German layout, courtesy of Wikipedia

First up, it's important to realize that even though the above is the German layout, its ISO key yields the same characters as the Austrian, Croatian, Finnish, French, Greek, Italian, Latin American, Norwegian, Polish, Portuguese, Serbian, Spanish, Swedish and Turkish layouts so we're talking about a vast number of countries.

Let's name such layouts as "relational ISO layouts" because here the ISO key produces the < relational operator in itself, > when pressed along with Shift and | when pressed with AltGr. These are rather rarely used characters and in 2 of the 3 cases a modifier needs to be pressed to invoke them anyways so the ISO key doesn't seem to be that critical for this layout. One could easily map these characters to Mod+N, Mod+M and Mod+, respectively without significantly affecting productivity, according to the following mapping:

UHK key combination Scan code sent to the host Resulting character
Mod + N ISO key <
Mod + M Shift + ISO key >
Mod + , AltGr + ISO key |

Backslashed ISO layouts

UK keyboard layout

UK extended layout, courtesy of Wikipedia

The above is the UK layout and its ISO key yields the same characters as the Irish, Romanian and Russian layouts. In the same vein, \ and | are rarely used characters and they can be similarly mapped to the Mod layer without really affecting productivity.

Special ISO layouts

Hungarian keyboard layout

Hungarian layout, courtesy of Wikipedia

The above is the Hungarian layout and it's a special case because its ISO key yields letter Í which is part of the Hungarian alphabet. The Bulgarian layout is similarly special with its ISO key yielding letter Ѝ, part of the Bulgarian alphabet.

Even though the ISO key can be mapped to the Mod layer, in these situations this approach may be less comfortable given that we're talking about a letter of the native alphabet of these countries. In any case, these two countries only include 15 million people which is 0.2% of the population of Earth. (As a Hungarian I don't want to belittle these people, I'm merely talking about statistics.)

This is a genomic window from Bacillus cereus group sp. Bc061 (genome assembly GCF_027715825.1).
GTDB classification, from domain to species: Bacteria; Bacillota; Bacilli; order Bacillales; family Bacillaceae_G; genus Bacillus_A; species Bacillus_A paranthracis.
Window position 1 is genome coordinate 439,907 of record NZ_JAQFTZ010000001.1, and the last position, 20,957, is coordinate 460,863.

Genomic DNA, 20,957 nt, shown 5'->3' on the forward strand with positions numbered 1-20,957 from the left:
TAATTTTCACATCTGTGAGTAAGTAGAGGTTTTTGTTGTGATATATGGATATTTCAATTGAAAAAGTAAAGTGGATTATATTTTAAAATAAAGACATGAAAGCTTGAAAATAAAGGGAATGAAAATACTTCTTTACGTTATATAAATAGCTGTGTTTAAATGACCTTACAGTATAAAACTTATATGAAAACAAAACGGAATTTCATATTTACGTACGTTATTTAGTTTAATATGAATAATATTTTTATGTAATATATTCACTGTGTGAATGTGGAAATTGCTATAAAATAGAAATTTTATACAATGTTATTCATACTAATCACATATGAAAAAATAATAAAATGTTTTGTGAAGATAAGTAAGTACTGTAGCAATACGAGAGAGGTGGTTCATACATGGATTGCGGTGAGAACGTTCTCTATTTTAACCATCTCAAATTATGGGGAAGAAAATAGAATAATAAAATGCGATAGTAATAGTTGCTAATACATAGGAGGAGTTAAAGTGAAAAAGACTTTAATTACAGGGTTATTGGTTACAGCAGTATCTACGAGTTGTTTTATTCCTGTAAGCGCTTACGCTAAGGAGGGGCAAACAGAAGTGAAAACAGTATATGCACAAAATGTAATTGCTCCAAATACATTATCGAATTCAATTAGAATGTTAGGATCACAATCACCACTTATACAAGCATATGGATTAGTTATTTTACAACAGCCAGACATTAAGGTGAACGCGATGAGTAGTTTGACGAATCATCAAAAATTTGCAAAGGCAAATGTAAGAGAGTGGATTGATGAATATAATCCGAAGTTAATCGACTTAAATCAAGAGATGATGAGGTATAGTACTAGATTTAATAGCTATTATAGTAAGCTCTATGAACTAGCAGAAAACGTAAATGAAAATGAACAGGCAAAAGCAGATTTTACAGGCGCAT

Summing up the ISO key issue

We think people have reevaluated the significance of the ISO key when presented with an alternative option, namely to map the ISO key to another layer. In light of this realization and according to the above the ISO key doesn't seem so critical. Some people won't be able to live without it but according to the statistics they're the minority of the ISO users.

You know what's the most surprising to us? We, as Hungarians thought that the ISO keys of all countries always feature a country specific letter but according to our research there are only 2 countries where this is the case. From our perspective this hardly justifies having an ISO key in most cases.

Do people need the ISO Enter key?

According to the statistics 64.95% of the participants who choose the ISO layout want an L shaped ISO key. It's very surprising for us because we thought that the ISO key is the main reason why people prefer the ISO layout but according to the above it's the L shaped Enter key. Also, we'd have thought that it's harder to get used to the Mod key than an alternative Enter key. How's that?

Final words

According to the above there's a need for ISO but it's not so big to justify making separate ANSI and ISO versions for a small startup like us. This doesn't mean that we won't ever release an ISO version but probably not for the first time.

We might have came to wrong conclusions here and there. As always, you're welcome to let your voice heard in the comments below.